Rens Lee discusses Russia’s development of its isolated eastern territories, especially the Russian Far East (RFE) and the security implications of that development for the Asia-Pacific community. The United States has historical and security interests in preventing the domination of this strategically important region by outside states, and in fostering the stability and growth of the RFE as well as open access to its resources.
Finally, Stephen Marrin calls into question the conventional wisdom regarding the analytic performance of the Central Intelligence Agency and its contributions to “intelligence failures” such as 9/11. In fact, he argues, these so-called failures more accurately represent the perennial dilemmas and tradeoffs associated with the analysis of intelligence. It is unrealistic to expect the CIA to prevent surprise.
Daveed Gartenstein-Ross reviews three books on preventive detention of terrorist suspects. These works offer contending perspectives on the contradictory consensus that seems to prevail among America’s political class: on the one hand, this consensus holds that detention of the kind we see at the Guantánamo Bay detention facility is bad, and should not be used in the future; on the other, that Gitmo should not be closed in any meaningful way. Ultimately, the contradictory nature of this consensus reflects a tension that goes back to the American founding: the tension between vigilance and responsibility.
Impromptus and Asides: The Emerging Geopolitics of Energy
The seizure of a natural gas complex at Ain Amenas in Algeria by Islamic militants earlier this year—which left all of the terrorists dead along with a number of foreign hostages, including three Americans—serves as a microcosm of a larger issue: the vulnerability of the United States and other energy consuming nations to the vicissitudes of events in the Middle East and Africa. For decades, the energy needs of the United States and other Western countries have permitted unstable, corrupt, and often anti-American governments in a volatile region to hold Western energy consumers hostage.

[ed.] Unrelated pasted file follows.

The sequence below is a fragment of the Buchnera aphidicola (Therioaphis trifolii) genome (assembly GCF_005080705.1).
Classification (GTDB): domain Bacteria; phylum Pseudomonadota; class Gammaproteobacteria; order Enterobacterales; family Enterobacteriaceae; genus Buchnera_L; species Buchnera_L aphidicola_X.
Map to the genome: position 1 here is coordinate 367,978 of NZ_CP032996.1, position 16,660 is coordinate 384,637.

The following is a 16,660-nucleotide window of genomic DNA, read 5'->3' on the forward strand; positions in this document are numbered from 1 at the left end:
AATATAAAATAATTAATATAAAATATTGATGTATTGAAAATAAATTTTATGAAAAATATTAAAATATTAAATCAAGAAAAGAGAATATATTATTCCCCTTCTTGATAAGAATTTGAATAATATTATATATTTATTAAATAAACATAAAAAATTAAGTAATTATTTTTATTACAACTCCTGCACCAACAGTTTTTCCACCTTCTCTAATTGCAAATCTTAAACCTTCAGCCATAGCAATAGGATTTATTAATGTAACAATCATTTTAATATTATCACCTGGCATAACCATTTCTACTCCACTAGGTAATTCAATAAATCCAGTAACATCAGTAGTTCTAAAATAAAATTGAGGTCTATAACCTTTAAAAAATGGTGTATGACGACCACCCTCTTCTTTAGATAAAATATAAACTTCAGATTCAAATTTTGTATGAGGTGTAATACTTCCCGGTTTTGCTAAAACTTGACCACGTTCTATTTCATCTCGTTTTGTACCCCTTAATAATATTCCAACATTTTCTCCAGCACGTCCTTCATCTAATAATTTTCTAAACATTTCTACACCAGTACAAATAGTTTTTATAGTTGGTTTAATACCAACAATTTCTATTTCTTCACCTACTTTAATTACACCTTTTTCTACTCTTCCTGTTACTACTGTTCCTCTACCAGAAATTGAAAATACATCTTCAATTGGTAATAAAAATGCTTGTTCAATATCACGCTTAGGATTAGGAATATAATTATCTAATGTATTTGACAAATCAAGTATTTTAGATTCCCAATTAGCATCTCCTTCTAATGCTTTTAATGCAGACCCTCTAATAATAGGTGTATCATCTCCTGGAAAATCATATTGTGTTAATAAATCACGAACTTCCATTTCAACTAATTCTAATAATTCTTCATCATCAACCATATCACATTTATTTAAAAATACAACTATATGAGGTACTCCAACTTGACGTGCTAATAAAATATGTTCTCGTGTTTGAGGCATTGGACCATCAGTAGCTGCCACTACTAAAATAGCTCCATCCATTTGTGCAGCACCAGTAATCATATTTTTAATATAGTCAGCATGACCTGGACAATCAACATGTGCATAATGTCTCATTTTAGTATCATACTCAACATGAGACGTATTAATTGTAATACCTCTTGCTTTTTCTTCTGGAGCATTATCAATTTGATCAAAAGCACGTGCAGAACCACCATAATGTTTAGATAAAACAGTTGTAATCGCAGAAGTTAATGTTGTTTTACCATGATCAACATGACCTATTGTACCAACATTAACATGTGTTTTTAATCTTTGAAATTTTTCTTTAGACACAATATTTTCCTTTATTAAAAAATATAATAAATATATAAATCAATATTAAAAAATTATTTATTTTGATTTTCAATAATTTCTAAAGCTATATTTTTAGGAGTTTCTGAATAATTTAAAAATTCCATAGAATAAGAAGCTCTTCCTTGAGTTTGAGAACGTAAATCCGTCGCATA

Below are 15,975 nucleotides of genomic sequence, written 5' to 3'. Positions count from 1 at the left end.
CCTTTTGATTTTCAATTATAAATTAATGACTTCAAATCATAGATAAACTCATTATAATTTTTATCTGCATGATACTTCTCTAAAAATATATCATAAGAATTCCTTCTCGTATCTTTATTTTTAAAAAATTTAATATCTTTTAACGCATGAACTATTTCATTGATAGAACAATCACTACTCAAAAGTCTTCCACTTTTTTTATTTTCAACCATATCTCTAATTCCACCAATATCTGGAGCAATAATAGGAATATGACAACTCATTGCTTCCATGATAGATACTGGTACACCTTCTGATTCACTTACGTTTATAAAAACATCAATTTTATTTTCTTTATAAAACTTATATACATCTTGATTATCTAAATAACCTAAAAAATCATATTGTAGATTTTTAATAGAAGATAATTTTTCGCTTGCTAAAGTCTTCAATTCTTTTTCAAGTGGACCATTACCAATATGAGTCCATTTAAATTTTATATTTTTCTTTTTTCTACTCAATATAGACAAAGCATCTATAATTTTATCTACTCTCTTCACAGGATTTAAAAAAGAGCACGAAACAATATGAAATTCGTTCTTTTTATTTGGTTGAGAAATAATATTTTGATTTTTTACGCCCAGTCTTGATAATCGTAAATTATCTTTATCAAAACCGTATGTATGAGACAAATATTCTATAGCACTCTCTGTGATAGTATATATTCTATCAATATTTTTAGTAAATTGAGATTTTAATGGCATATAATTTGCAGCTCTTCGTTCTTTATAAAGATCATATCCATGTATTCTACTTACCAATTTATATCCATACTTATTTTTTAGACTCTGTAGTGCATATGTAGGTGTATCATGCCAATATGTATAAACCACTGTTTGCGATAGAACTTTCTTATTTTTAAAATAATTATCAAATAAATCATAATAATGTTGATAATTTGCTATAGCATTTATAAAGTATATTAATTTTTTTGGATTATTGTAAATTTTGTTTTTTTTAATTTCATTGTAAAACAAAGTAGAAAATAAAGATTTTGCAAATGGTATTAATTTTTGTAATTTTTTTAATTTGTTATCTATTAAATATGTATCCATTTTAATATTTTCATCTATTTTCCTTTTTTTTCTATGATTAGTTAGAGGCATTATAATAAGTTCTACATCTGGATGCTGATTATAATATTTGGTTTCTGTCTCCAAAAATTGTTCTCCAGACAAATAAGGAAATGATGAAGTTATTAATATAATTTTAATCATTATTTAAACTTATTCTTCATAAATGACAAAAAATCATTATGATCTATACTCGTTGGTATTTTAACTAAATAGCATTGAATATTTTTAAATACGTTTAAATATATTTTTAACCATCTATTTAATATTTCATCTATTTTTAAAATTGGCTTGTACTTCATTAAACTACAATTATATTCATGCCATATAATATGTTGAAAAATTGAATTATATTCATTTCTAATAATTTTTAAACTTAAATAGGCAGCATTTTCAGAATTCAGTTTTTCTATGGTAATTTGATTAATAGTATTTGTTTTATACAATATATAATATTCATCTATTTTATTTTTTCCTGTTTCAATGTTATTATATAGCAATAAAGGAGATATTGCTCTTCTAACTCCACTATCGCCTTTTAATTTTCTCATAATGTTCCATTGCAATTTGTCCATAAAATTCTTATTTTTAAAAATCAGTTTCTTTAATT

But the geopolitics of energy may be about to change. According to a November, 2012 report of the International Energy Agency (IEA), the United States is set to overtake Saudi Arabia and Russia to become the world’s largest oil producer by 2017. Why? The advances in directional drilling and hydraulic fracturing technologies (“fracking”) that have enabled U.S. producers to achieve high rates of gas production from deep gas shale formations are also applicable to oil production.
A December 2012 report of the U.S. Energy Information Administration (EIA) points out that these new technologies allowed the United States to increase U.S. crude oil production by 760,000 barrel-per-day the largest rise in annual oil output since the middle of the nineteenth century
As the 2012 edition of the IEA’s World Energy Outlook reports, “the extraordinary growth in oil and natural gas output in the United States will mean a sea-change in global energy flows.” The result is that the United States will become a net energy exporter in the next few years.